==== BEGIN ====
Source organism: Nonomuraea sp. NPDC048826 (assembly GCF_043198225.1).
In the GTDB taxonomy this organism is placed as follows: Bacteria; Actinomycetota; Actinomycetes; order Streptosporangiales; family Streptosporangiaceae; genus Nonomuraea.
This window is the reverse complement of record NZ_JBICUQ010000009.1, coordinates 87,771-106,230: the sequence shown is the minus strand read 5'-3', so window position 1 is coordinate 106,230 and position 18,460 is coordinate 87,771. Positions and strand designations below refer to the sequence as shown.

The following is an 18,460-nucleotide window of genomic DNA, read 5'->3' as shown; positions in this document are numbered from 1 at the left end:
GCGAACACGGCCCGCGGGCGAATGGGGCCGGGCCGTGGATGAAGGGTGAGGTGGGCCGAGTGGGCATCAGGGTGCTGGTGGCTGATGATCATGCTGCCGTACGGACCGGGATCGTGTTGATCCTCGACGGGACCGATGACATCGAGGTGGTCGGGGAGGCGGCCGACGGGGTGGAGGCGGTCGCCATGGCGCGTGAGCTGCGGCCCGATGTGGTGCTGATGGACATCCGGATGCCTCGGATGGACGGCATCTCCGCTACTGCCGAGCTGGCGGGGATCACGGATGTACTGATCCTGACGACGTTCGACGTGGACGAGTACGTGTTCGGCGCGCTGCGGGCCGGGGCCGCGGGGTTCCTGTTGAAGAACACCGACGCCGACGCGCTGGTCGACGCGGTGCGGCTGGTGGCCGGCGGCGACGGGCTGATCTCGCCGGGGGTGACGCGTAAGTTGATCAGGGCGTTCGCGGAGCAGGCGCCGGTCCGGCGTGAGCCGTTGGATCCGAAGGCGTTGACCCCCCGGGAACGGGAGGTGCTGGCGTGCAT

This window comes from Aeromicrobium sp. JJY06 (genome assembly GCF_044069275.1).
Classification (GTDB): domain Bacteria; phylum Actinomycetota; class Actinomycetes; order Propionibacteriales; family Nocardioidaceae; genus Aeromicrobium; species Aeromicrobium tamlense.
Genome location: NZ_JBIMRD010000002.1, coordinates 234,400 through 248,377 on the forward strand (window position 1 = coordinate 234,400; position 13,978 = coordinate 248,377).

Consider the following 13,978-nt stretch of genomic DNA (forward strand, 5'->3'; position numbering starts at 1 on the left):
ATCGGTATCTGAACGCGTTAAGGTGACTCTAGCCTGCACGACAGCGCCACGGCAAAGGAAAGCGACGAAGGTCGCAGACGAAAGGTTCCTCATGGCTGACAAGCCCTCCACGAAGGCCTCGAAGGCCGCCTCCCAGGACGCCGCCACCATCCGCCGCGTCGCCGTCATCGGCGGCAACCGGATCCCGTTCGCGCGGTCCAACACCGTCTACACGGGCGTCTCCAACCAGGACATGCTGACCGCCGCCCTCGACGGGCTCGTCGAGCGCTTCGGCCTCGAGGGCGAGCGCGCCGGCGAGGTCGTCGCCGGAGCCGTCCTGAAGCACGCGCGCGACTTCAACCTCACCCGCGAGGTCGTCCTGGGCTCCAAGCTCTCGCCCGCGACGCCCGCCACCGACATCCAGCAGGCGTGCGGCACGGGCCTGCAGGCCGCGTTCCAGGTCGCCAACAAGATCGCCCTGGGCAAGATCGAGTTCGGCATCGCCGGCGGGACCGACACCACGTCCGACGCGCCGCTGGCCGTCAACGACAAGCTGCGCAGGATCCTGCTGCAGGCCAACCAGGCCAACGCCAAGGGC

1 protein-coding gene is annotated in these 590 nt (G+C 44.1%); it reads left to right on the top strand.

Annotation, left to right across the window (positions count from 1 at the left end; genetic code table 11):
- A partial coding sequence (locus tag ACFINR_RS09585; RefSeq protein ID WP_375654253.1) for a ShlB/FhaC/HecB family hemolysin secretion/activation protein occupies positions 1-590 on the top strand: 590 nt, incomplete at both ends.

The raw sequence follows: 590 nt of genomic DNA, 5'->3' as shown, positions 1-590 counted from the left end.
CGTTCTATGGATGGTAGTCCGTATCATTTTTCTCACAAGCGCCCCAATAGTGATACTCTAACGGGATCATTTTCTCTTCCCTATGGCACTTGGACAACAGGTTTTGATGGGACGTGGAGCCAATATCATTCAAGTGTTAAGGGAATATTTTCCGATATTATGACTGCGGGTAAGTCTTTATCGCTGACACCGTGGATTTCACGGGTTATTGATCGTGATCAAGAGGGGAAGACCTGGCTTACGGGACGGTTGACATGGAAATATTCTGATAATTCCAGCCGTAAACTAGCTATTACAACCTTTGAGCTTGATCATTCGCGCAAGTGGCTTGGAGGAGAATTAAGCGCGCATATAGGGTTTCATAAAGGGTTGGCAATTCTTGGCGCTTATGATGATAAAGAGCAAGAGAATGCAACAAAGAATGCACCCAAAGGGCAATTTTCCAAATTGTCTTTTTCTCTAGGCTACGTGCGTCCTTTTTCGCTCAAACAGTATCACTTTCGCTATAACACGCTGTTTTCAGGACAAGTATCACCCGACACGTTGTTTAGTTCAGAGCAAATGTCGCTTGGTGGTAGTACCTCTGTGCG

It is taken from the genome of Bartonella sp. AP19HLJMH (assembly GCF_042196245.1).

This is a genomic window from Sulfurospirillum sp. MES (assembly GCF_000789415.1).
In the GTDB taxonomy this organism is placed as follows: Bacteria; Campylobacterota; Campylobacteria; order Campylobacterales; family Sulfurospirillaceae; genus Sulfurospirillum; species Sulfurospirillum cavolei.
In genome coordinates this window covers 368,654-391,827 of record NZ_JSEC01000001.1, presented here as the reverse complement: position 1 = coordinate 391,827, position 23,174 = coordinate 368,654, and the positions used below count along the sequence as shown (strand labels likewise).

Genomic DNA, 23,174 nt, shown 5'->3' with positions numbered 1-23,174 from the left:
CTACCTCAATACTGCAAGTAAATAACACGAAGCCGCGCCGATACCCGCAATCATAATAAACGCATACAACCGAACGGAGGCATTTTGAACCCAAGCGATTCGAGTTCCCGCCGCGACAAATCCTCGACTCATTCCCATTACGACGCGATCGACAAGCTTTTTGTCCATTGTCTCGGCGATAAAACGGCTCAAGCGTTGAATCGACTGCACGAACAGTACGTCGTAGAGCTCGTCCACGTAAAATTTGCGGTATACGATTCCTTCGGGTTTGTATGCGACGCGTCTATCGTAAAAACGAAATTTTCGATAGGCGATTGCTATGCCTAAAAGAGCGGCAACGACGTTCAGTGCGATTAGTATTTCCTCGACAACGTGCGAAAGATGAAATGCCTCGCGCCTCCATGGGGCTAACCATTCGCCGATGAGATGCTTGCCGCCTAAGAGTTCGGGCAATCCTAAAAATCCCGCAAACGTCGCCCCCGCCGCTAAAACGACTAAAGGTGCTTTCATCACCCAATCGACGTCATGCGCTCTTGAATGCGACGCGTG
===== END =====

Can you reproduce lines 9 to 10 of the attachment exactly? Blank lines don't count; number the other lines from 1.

Consider the following 13,978-nt stretch of genomic DNA (forward strand, 5'->3'; position numbering starts at 1 on the left):
ATCGGTATCTGAACGCGTTAAGGTGACTCTAGCCTGCACGACAGCGCCACGGCAAAGGAAAGCGACGAAGGTCGCAGACGAAAGGTTCCTCATGGCTGACAAGCCCTCCACGAAGGCCTCGAAGGCCGCCTCCCAGGACGCCGCCACCATCCGCCGCGTCGCCGTCATCGGCGGCAACCGGATCCCGTTCGCGCGGTCCAACACCGTCTACACGGGCGTCTCCAACCAGGACATGCTGACCGCCGCCCTCGACGGGCTCGTCGAGCGCTTCGGCCTCGAGGGCGAGCGCGCCGGCGAGGTCGTCGCCGGAGCCGTCCTGAAGCACGCGCGCGACTTCAACCTCACCCGCGAGGTCGTCCTGGGCTCCAAGCTCTCGCCCGCGACGCCCGCCACCGACATCCAGCAGGCGTGCGGCACGGGCCTGCAGGCCGCGTTCCAGGTCGCCAACAAGATCGCCCTGGGCAAGATCGAGTTCGGCATCGCCGGCGGGACCGACACCACGTCCGACGCGCCGCTGGCCGTCAACGACAAGCTGCGCAGGATCCTGCTGCAGGCCAACCAGGCCAACGCCAAGGGC